Hope Is Alive

Science Beyond Appearances
Prenatal life, between techniques of in vitro fertilization and sincere observation of the data. An interview with Carlo Bellieni, neonatologist at the Siena Hospital

edited by Giampaolo Cerri

Everyone talks about it, and without much modesty. Everybody weighs in on in vitro fertilization, pre-implantation diagnosis, and embryos as if they were talking on Monday about Sunday’s football games’ disqualified goals or coaching errors. One, instead, who speaks with competence is 42-year-old Carlo Bellieni, a neonatologist at the Siena Hospital and member of the European Society of Pediatric Research. At the hospital, Bellieni helps bring to the light children for whom there seemed to be no hope, some weighing only one pound, in the fifth month of gestation. As a researcher, he is the author of studies on prenatal life.

Doctor, what strikes you most about this controversy on the law governing assisted conception?
The insistence on only the strictly moral aspects, which certainly is important, but which doesn’t consider whether the techniques are truly safe; in fact, it takes for granted that they are.

Aren’t they?
The scientific literature speaks of above-average risk of cerebral damage, malformations, and low birth-weight related to these techniques. And various scholars have shown that the damage is tied not only to the fact that in vitro fertilization “produces” numerous twins. Even in the case of a single implant, the risk remains high.

Why isn’t this spoken of?

Because these discussions rarely start out from observation of the data. One journalist wrote the provocative title, “Is it a sin to want a healthy child?” Well, it’s precisely this combination of the idea of “want” and the word “child” that makes people myopic and generates error. A child isn’t a possession. Otherwise, parents become “makers,” and this generates the anxiety of not succeeding in “producing” or “producing well.”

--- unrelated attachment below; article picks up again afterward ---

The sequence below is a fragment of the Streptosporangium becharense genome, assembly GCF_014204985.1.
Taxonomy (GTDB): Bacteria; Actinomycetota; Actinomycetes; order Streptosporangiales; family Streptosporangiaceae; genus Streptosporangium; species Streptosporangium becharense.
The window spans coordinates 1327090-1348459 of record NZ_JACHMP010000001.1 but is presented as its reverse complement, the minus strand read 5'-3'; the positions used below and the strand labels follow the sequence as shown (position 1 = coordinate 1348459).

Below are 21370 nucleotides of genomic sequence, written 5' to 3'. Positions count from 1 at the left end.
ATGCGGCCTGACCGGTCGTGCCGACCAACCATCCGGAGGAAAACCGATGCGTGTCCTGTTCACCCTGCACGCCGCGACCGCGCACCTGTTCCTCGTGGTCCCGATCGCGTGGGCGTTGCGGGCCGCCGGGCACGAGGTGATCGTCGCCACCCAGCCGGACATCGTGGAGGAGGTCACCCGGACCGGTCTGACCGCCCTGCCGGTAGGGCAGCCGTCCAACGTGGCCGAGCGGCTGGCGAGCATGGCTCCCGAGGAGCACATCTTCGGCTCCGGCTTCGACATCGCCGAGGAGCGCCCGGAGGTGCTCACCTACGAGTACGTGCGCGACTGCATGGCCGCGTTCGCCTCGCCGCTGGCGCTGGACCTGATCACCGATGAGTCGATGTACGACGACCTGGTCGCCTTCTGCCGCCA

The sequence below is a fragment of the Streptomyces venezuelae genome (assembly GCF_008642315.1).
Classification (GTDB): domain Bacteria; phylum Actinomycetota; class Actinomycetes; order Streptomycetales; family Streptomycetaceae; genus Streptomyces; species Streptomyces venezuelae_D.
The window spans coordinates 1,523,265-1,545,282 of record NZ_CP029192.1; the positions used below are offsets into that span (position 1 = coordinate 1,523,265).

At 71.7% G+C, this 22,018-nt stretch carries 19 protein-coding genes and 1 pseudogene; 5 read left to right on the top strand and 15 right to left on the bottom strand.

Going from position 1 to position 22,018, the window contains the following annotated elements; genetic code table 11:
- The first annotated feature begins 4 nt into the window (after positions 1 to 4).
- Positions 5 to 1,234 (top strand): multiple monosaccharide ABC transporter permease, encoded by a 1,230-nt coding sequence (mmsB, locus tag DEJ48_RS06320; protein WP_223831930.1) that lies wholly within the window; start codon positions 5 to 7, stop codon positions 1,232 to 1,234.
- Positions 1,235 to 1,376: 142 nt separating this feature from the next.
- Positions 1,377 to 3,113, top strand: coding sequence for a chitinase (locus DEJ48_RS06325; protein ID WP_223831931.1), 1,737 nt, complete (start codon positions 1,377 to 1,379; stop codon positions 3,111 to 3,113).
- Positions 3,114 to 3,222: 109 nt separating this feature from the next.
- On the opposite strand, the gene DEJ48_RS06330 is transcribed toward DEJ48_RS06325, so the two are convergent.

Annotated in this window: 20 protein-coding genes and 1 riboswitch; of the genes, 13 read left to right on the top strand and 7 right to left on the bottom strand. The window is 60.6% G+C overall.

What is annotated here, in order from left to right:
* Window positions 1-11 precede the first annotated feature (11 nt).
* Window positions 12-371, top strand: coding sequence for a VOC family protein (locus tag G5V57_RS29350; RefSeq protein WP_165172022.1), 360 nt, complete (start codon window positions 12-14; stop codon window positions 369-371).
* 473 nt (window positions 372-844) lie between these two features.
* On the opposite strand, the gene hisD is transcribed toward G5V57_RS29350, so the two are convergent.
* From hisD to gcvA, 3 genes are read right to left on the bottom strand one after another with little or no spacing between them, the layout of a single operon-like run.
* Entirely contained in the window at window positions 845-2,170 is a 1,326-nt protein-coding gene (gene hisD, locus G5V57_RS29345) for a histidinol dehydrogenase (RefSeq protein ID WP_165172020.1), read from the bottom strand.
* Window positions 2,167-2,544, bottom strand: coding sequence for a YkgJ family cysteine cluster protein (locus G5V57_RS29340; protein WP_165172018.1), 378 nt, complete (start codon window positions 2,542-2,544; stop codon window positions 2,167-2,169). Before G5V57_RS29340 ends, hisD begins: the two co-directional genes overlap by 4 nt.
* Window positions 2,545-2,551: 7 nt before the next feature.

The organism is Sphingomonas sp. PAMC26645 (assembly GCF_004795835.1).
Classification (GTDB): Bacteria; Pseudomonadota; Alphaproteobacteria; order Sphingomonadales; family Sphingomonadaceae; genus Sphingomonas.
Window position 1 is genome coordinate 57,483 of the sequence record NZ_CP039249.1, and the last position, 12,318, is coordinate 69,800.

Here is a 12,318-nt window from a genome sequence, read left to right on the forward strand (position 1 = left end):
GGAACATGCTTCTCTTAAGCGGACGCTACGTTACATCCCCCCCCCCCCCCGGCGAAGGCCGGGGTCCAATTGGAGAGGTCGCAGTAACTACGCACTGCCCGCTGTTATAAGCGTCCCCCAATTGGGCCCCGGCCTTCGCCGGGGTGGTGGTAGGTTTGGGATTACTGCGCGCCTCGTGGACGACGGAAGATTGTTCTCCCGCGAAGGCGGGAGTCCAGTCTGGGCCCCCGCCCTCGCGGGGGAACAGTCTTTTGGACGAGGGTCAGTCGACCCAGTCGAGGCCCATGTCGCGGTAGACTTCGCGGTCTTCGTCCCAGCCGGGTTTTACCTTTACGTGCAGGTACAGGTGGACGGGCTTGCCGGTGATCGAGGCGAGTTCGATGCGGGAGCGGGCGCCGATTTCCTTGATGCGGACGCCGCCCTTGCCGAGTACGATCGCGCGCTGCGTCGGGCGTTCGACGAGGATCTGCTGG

This anxiety generates excesses that are dangerous for health, like choosing to generate the first child at an age that is very far from the physiological one. But this is not the only concern.

What else?

Every year, in Italy, about 100,000 amniocenteses are performed. And since this technique has a mortality risk of about one in every 200 cases, every year we have to deal with 500 accidentally interrupted pregnancies in women with perfectly healthy fetuses. What other medical practice would tolerate a similar rate of grave side effects?

What can you tell us about “pre-implant diagnosis”?

It involves removing a cell from an embryo, to see whether or not it is healthy, or, perhaps, to identify the sex for selective purposes. To date we don’t know a lot about the effects of this cellular removal. Shouldn’t we apply the principle of caution? Even the so-called ICSI, with insertion of the whole spermatozoid into the ovum, piercing its wall, appears not to be free of dangers. In France, Claire Brisset, a laicist, the Parliament spokesperson for children, has requested the suspension of this practice, because there is the suspicion of deleterious effects on the child to be born.

There are those who say that the embryo is not a person…

Only because it’s so tiny! But science serves precisely for seeing beyond appearances. A man’s life begins at the moment of fusion of the chromosomal patrimonies of the two cells of his parents. From that point, a process begins that makes no qualitative leap. The embryo, just like the newborn baby, or the old man, is nothing other than a different form of the same person.